[BUG] crash in libnvidia-glcore.so.387.34 thread

I just got the following crash while running a Second Life viewer (with the NVIDIA drivers in threaded mode):

0   com.secondlife.indra.viewer	0x115cae1 LLAppViewerLinux::handleSyncCrashTrace() + 209
1   com.secondlife.indra.viewer	0x1929cee default_unix_signal_handler(int, siginfo_t*, void*) + 1198
2   unknown	0x7f60f5b84ed0 /lib64/libpthread.so.0(+0x11ed0) [0x7f60f5b84ed0]
3   unknown	0x7f60d5524fae /usr/lib64/libnvidia-glcore.so.387.34(+0xd46fae) [0x7f60d5524fae]
4   unknown	0x7f60d5543e19 /usr/lib64/libnvidia-glcore.so.387.34(+0xd65e19) [0x7f60d5543e19]
5   unknown	0x7f60d5666d36 /usr/lib64/libnvidia-glcore.so.387.34(+0xe88d36) [0x7f60d5666d36]
6   unknown	0x7f60d566ce5d /usr/lib64/libnvidia-glcore.so.387.34(+0xe8ee5d) [0x7f60d566ce5d]
7   unknown	0x7f60d69b950c /usr/lib64/libGLX_nvidia.so.0(+0xaf50c) [0x7f60d69b950c]

I’m also attaching the nvidia-bug-report.log file.
nvidia-bug-report.log.gz (219 KB)

I just encountered the same bug again (exact same stack trace), something I never encountered in the last decade I used SL viewers, with former NVIDIA driver versions… I think I’m going to downgrade to v384…

Can you reproduce the problem reliably? If so, can you provide the exact steps to follow for us to observe it?
As a workaround, can you try setting __GL_THREADED_OPTIMIZATIONS=0?

Alas, I did not find any common ground to the two crashes I got, and consequently could not infer a way to reproduce this bug (else, I’d already reported it, together with a gdb session log).

No way ! I’m not going to loose 30% of frame rate… I simply downgraded to the v384 driver for now…

If there is a bug, we would like to fix it, so it would be nice if you could provide us with more information.
Ideally, a reliable way to reproduce the problem would be great. Failing that,
this frame:
2 unknown 0x7f60f5b84ed0 /lib64/libpthread.so.0(+0x11ed0) [0x7f60f5b84ed0]
is unexpected. What’s your glibc version? Can you provide the output of nm -D /lib64/libpthread.so.0, and if possible install a glibc with debug symbols, and addr2line -e /lib64/libpthread.so.0 0x11ed0

In addition, is there any way to disable SecondLife’s SIGSEGV handler (I’m assuming it’s a SIGSEGV), so that you can Can you please run under gdb, catching the crash when it happens? I’m interested in the stack trace (to see if it’s similar), but more importantly in the register values (“info registers” in gdb) at the crash point.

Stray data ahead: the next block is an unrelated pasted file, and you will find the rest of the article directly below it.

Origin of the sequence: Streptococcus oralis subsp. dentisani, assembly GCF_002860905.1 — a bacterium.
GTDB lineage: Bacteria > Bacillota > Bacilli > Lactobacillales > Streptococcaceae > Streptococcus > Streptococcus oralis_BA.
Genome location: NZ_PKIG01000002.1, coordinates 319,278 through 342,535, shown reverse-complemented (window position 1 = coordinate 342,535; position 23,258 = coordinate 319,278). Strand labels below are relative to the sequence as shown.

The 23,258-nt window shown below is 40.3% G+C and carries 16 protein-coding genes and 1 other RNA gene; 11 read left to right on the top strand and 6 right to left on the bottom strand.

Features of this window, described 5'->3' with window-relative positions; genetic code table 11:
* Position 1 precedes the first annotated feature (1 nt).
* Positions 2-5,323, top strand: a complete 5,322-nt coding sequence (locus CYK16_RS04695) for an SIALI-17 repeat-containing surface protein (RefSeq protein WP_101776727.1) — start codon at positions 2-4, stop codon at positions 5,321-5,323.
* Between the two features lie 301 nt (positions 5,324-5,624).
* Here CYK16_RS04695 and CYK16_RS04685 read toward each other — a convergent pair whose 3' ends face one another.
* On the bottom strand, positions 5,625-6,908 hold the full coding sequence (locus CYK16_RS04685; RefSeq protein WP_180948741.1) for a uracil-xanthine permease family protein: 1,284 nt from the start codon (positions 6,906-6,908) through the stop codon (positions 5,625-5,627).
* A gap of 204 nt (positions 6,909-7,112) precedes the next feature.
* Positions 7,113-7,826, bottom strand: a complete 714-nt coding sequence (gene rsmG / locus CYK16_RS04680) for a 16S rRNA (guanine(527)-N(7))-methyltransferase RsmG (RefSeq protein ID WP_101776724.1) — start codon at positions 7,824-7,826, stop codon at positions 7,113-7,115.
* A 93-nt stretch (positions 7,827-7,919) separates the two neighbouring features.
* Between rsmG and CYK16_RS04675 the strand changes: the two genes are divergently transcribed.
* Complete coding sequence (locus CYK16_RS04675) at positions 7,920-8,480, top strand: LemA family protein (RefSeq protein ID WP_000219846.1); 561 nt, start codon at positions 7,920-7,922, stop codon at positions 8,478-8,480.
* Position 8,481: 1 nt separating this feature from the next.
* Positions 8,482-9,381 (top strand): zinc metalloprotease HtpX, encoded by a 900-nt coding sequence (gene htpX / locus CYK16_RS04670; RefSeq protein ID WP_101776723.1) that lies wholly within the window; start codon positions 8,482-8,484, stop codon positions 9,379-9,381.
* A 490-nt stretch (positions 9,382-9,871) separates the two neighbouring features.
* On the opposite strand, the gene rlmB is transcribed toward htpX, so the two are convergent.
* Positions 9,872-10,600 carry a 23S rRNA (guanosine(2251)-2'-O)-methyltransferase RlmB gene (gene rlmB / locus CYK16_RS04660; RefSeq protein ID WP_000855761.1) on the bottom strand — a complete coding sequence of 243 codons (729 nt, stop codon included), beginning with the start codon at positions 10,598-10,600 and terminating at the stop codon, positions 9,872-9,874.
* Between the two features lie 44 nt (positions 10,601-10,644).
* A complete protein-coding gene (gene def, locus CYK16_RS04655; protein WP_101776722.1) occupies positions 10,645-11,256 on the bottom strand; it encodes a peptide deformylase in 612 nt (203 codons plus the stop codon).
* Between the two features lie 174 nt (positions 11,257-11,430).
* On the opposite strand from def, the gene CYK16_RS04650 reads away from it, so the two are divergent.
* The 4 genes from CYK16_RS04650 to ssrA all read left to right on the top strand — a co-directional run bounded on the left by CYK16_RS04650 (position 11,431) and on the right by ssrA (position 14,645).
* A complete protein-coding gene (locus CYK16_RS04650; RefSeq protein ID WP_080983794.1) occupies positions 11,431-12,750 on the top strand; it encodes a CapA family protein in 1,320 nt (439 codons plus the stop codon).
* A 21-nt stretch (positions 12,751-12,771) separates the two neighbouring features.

EDIT: remove useless instruction, and fix broken sentence

I always provide all the information I can gather, however you must understand that I cannot afford loosing time on such issues. What matters for me is that I don’t get a crash, so I’d rather (and actually did) downgrade to the last (proven) stable driver version than run hours-long sessions under gdb in the hope to get the crash to reproduce under it…

Indeed… But like I explained, I did not find any common ground for the two crashes I got and since it can take hours for them to occur in a session (and they won’t even occur in every hours-long session), it could take months before I would figure out what situation, action, or 3D object is causing them…

Your best bet is to look at your sources and, based on the stack trace I provided, find what part of your code is racy, or fails to lock or test whatever mutex… Since the bug occurred only in v387.34 for me (and I’m running every release or beta driver, whichever was last released), I would expect it to have been introduced in a recent commit…

I’m running glibc v2.26. My Linux distro is PCLinuxOS (a rolling release distro and I keep my system up to date with it).

Sure thing. I’m attaching the result to this message.

Alas, PCLinuxOS does not provide debug symbols packages… :-/

Nope, not without modifying the sources and recompiling the viewer…

I could run the viewer under gdb (with the viewer debug symbols loaded), but since the crash happens in a thread initiated from your driver (and without the debug symbols for pthread & glibc), it would provide no additional info, I’m afraid…

phtread_dyn_symbols.txt (12.1 KB)

Please clarify: you see the problem in 387.34, but not in 387.12?
If so, that does narrow down the range on our side indeed.

Yes, running under gdb and catching the crash would actually provide a little more information. (You don’t actually need to disable the signal handler of the application, gdb will see the signal first.) That information is the state of the registers at the crash point.


BUT: I did not run v387.12 for a very long time (perhaps a week or two, IIRC) and since it is a bug that does not show off at every session, I may just had some good luck…
On the other hand, I ran the various (beta and stable) releases of v384 for a long time (and running it right now again) and know for sure it is bug-free in this respect.

AFAIK, the viewer crash handler will kick-in in the main thread and the registers shown by gdb after the viewer stops will be unrelated with the crash (their value will have been altered by the crash handler, which is actually designed to dump the crash log, cleanly shut down the viewer and just exit the program with a non-zero value)…

If you know a way to do that under gdb while the viewer crash handler is active, let me know and I might give it a try, time permitting.